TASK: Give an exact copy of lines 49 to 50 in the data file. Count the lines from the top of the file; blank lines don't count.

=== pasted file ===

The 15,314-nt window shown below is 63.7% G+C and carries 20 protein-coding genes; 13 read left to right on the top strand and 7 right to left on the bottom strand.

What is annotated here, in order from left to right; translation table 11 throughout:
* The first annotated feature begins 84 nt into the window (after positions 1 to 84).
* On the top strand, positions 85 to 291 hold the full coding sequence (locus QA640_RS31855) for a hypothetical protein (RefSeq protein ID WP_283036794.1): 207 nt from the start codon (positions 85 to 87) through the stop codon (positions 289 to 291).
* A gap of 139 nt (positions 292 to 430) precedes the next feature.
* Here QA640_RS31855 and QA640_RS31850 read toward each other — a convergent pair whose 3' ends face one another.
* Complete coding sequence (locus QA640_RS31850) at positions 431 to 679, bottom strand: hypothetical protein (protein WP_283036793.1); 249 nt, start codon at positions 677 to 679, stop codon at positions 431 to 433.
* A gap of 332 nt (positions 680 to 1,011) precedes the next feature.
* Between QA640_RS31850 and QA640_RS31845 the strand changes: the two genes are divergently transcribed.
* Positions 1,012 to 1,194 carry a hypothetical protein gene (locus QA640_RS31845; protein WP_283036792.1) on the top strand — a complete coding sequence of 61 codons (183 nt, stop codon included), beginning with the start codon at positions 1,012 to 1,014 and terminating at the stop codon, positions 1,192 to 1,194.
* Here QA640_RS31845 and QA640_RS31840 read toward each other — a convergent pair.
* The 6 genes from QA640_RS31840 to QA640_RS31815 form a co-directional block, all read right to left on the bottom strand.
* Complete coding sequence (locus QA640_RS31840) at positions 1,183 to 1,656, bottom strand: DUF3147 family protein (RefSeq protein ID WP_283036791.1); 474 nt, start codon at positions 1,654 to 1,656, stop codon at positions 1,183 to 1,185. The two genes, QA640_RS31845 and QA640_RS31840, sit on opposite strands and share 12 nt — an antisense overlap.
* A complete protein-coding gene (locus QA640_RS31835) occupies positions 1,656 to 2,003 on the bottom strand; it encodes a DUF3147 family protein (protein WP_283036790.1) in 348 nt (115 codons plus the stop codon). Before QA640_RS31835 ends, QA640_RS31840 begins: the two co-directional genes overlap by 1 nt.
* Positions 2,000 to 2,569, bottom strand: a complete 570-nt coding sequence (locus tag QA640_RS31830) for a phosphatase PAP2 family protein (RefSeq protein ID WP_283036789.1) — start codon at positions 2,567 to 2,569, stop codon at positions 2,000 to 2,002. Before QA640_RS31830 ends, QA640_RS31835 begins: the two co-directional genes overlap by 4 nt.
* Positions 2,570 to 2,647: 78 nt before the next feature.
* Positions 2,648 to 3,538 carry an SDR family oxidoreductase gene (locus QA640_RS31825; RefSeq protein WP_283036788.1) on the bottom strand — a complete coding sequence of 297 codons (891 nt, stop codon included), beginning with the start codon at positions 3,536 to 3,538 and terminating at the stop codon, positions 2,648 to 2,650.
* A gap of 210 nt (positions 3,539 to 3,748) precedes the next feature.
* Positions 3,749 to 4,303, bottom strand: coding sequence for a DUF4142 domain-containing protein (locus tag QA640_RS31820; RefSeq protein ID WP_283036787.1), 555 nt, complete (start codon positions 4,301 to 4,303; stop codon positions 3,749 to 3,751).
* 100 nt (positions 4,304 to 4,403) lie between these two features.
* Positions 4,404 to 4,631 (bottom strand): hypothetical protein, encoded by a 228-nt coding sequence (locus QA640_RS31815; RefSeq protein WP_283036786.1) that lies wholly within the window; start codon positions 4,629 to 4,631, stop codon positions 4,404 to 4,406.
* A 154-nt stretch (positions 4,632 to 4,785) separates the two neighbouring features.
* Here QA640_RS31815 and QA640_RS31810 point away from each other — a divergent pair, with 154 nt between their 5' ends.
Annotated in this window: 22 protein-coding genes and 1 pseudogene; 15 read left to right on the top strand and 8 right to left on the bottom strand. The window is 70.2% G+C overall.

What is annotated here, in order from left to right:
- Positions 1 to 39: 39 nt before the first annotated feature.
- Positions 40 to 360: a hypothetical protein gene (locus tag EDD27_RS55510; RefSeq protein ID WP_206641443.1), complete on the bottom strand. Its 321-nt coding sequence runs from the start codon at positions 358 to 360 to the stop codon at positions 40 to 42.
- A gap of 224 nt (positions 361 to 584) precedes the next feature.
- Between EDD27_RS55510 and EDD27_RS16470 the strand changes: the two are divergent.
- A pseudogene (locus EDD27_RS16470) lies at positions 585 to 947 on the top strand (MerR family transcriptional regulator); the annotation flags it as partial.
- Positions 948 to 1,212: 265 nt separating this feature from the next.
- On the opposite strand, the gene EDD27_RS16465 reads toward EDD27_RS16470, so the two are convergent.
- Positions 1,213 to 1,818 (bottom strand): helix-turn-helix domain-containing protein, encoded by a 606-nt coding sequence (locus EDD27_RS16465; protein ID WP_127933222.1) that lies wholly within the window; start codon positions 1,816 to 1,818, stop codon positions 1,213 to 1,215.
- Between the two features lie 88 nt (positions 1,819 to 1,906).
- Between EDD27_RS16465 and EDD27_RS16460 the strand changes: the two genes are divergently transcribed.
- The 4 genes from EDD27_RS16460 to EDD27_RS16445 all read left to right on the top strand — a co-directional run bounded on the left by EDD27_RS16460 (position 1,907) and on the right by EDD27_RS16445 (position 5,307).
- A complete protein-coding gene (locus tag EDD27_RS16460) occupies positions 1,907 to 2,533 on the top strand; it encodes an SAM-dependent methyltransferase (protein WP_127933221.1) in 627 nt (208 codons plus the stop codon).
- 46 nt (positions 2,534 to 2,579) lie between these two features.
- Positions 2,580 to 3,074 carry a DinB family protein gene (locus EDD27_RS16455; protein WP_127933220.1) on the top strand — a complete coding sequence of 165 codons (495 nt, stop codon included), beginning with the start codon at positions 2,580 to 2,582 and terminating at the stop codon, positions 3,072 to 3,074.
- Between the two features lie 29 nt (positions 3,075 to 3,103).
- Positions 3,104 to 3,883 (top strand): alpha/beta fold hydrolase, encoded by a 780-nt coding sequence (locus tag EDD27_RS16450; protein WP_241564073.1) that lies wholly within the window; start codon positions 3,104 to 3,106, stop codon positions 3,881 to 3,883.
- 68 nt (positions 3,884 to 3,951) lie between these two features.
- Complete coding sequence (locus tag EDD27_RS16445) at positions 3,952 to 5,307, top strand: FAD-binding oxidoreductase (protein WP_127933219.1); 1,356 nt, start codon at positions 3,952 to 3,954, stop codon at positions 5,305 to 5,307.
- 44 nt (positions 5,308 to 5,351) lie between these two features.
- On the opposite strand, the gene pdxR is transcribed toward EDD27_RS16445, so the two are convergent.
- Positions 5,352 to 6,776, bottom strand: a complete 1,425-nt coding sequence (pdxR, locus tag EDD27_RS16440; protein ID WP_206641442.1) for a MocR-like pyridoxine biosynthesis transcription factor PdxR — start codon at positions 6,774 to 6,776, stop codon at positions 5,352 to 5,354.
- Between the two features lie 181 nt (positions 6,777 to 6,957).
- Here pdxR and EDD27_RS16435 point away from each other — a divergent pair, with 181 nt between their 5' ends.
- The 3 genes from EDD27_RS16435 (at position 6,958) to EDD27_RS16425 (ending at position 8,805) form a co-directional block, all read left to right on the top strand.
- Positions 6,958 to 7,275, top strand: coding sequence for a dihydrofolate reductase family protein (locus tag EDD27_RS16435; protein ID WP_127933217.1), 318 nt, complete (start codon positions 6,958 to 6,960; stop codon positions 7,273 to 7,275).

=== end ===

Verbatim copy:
- The 3 genes from EDD27_RS16435 (at position 6,958) to EDD27_RS16425 (ending at position 8,805) form a co-directional block, all read left to right on the top strand.
- Positions 6,958 to 7,275, top strand: coding sequence for a dihydrofolate reductase family protein (locus tag EDD27_RS16435; protein ID WP_127933217.1), 318 nt, complete (start codon positions 6,958 to 6,960; stop codon positions 7,273 to 7,275).